In the meantime, Jonathan had suggested Christopher Nolan to direct the film to Paramount who agreed. Chris began working on a script based off John’s ideas and the first draft eventually emerged. There was a plethora of ideas provided by Thorne and Jonathan in their personal draft, but Chris opted to pick and choose the more conveyable ones for his version, so not to lose the audience due to the complexity of the science. Nolan (now describing Chris) also added the main character of Cooper (Matthew McConaughey) who was intended as an ‘everyman’, and to serve as the viewers gateway into this intergalactic journey. At its core, Nolan wanted the film to be a story about the relationship and connection between a father and his daughter. So, when pitching the film to composer Hans Zimmer (The Dark Knight Trilogy, Inception and soon Dunkirk), he gave him only a one page dialogue, which Nolan believed summed up the emotional soul of the film. This was intended to prohibit the film from a stereotypical space sci-fi score and to further this, Zimmer was not even told the genre of the film before generating the main theme. The idea proved successful as Zimmer earned an Oscar nomination for his work.


All of this lead to the film having a very human feel. The astonishing visuals and action never seemed to overwhelming as they were accompanied by the real people we were on this journey with. Nolan opted for over an hour of character set-up for the relationship between Cooper and Murph before the film begun its transition into space. It deals with the idea of human extinction and the necessary cost that comes with furthering human existence even if that means one’s own demise (as seen by the philosophy of Michael Caine’s Dr. Brand). This is of course countered by Cooper’s determination to get back home to his daughter and his denial that his connection with her will be lost. I believe Interstellar could have been a much easier and accessible film, had it not try to deal with such human characters and ideals during its runtime, and instead just focus on the universal visuals. However, Nolan’s love of film and dedication to character, led him down this more challenging path for the audience. This however, naturally led to criticism.


A regular defence of Interstellar is that those who did not like the film, simply didn’t get it. Whilst I don’t believe this argument holds water, I also don’t feel that it is far off. I think that that those who didn’t enjoy it, simply didn’t buy into it. The word ‘ridiculous’ is thrown around by critics, not in the films corner so to speak when regarding the film’s third act. Despite not agreeing with this, I completely sympathise with the view; had you not connected with the main characters throughout the film, and not invested any emotion into their relationship, then this ending just seems confusing and unnecessarily over the top. But for someone who was invested whilst sitting in the cinema back in 2014, I was left gobsmacked and in complete awe. For me it was a mind-blowing revelation that Cooper, was all along Murph’s ‘ghost’ and that their relationship – the emotional core of the film – was what inevitably saved them both. Murph had that resolution that her father didn’t leave her and Cooper finally redeemed his abandonment of his daughter, all those decades ago. It was an important rarity for a film with such a high budget, and dealing with such ambitious themes to have such importance on its characters and for them both to have an arc by the film’s end.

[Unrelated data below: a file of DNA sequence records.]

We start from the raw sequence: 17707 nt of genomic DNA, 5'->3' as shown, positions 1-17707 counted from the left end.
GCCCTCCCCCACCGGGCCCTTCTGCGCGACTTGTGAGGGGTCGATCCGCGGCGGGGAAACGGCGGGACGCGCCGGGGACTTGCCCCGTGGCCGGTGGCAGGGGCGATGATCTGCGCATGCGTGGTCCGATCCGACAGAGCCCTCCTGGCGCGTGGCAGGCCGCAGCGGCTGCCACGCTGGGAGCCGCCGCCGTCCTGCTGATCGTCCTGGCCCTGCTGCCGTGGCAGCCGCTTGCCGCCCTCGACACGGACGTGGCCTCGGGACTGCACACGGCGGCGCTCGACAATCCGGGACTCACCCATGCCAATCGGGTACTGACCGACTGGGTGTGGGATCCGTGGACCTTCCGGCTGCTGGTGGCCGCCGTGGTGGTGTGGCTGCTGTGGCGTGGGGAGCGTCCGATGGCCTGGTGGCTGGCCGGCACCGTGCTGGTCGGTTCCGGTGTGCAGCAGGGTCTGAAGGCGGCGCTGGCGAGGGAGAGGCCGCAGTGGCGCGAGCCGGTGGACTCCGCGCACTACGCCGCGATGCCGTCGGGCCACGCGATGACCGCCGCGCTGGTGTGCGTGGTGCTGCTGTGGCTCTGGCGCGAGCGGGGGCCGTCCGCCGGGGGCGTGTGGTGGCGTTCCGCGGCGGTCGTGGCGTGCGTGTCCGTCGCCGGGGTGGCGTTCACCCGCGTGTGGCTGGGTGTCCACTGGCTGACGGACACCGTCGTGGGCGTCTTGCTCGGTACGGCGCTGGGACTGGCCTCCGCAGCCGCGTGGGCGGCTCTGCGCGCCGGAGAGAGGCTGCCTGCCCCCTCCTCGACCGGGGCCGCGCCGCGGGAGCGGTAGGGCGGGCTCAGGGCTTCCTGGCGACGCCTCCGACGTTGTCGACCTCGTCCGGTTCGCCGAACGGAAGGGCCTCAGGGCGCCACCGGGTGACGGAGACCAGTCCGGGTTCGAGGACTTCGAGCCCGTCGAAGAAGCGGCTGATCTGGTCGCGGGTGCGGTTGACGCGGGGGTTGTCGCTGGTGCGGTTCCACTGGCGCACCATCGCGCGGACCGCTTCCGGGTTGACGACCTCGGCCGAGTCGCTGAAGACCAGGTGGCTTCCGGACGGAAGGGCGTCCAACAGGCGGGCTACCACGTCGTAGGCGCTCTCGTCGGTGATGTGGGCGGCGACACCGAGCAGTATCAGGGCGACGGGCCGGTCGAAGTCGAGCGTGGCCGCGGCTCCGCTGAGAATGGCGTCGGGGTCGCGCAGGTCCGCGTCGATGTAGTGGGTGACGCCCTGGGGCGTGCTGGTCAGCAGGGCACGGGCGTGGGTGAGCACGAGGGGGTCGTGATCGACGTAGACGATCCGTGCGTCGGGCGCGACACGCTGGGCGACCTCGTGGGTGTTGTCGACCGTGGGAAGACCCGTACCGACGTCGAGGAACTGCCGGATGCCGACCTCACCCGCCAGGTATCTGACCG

I may say Interstellar is a perfect film, but that is only my own subjective perfectionism. I am privy to agreeing with the regular ‘eye roll’ critiques of the film (ie. Anne Hathaway’s love line and Matt Damon’s character inconspicuously being called ‘Mann’). However, these things do not at all take away from my enjoyment of the film. I understand Hathaway’s line was cheesy and ultimately silly, but this was during a very important part of these characters’ respective journeys [Cooper and Brand]. Nolan saw it as important to remind the audience of what the primitive motivation for these people was, so that their actions were explicable. Yes, it resulted in a poorly written, soppy line, but it was a necessary one and it didn’t weaken my enjoyment. To explain, I’ll use Star Wars: A New Hope as a reference point. This is regarded by more than a few to be their favourite film, and most likely would be described as the perfect movie. But however great the film is, there is no denying that the first Obi Wan Kenobi/Darth Vader is a slow, awfully choreographed, poking match between two old men. Does this hinder their enjoyment though? No. Interstellar obviously doesn’t have the the decades of adoration or the cultural impact that the first Star Wars film had, but, the point remains the same. When it regards something we love, it is not absurd to overlook minor criticisms.


Essentially, I am not telling those who dislike it that they are wrong but that they should have a level of respect for this film. Interstellar is a product of ambition, dedication to storytelling and character and most importantly a love of cinema. In a world where 5 Transformers movies exist, films of Interstellar’s likeness are few and far between. Christopher Nolan is one of the few working directors who put story on a higher pedestal than box office intent and I see it as reductive to label this film as ‘stupid’ just because at face value it may seem far fetched or arduous. I implore those who are not fans of Interstellar to revisit it with a different mindset, and if not for that, then for the insight it provides into masterful filmmaking.